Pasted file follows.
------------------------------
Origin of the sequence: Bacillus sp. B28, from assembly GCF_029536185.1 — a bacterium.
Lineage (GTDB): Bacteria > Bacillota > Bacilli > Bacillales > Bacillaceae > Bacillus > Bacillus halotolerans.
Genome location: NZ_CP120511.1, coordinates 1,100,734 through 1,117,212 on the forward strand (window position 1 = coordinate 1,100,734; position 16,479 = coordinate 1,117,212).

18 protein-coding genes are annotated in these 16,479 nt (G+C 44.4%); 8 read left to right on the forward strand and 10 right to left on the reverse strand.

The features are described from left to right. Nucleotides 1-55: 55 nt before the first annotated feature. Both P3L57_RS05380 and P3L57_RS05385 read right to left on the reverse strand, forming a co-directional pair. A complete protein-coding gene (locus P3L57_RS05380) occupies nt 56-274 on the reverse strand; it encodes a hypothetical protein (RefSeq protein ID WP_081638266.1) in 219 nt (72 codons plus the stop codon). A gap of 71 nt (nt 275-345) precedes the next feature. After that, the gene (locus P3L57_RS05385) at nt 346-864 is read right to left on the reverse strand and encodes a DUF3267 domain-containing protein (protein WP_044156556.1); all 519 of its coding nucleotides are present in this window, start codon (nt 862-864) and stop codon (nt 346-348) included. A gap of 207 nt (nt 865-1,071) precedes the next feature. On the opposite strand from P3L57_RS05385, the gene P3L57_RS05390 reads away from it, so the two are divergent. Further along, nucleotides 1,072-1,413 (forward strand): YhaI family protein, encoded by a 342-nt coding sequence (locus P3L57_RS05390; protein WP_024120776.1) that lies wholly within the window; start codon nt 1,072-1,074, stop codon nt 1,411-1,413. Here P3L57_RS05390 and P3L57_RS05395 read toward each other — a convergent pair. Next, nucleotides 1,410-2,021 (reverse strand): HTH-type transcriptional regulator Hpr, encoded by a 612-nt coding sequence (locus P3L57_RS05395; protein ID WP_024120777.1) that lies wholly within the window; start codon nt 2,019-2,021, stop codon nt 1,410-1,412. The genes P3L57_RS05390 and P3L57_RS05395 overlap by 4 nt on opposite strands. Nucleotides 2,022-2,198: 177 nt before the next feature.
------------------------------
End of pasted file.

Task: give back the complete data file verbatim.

Origin of the sequence: Bacillus sp. B28, from assembly GCF_029536185.1 — a bacterium.
Lineage (GTDB): Bacteria > Bacillota > Bacilli > Bacillales > Bacillaceae > Bacillus > Bacillus halotolerans.
Genome location: NZ_CP120511.1, coordinates 1,100,734 through 1,117,212 on the forward strand (window position 1 = coordinate 1,100,734; position 16,479 = coordinate 1,117,212).

18 protein-coding genes are annotated in these 16,479 nt (G+C 44.4%); 8 read left to right on the forward strand and 10 right to left on the reverse strand.

The features are described from left to right. Nucleotides 1-55: 55 nt before the first annotated feature. Both P3L57_RS05380 and P3L57_RS05385 read right to left on the reverse strand, forming a co-directional pair. A complete protein-coding gene (locus P3L57_RS05380) occupies nt 56-274 on the reverse strand; it encodes a hypothetical protein (RefSeq protein ID WP_081638266.1) in 219 nt (72 codons plus the stop codon). A gap of 71 nt (nt 275-345) precedes the next feature. After that, the gene (locus P3L57_RS05385) at nt 346-864 is read right to left on the reverse strand and encodes a DUF3267 domain-containing protein (protein WP_044156556.1); all 519 of its coding nucleotides are present in this window, start codon (nt 862-864) and stop codon (nt 346-348) included. A gap of 207 nt (nt 865-1,071) precedes the next feature. On the opposite strand from P3L57_RS05385, the gene P3L57_RS05390 reads away from it, so the two are divergent. Further along, nucleotides 1,072-1,413 (forward strand): YhaI family protein, encoded by a 342-nt coding sequence (locus P3L57_RS05390; protein WP_024120776.1) that lies wholly within the window; start codon nt 1,072-1,074, stop codon nt 1,411-1,413. Here P3L57_RS05390 and P3L57_RS05395 read toward each other — a convergent pair. Next, nucleotides 1,410-2,021 (reverse strand): HTH-type transcriptional regulator Hpr, encoded by a 612-nt coding sequence (locus P3L57_RS05395; protein ID WP_024120777.1) that lies wholly within the window; start codon nt 2,019-2,021, stop codon nt 1,410-1,412. The genes P3L57_RS05390 and P3L57_RS05395 overlap by 4 nt on opposite strands. Nucleotides 2,022-2,198: 177 nt before the next feature.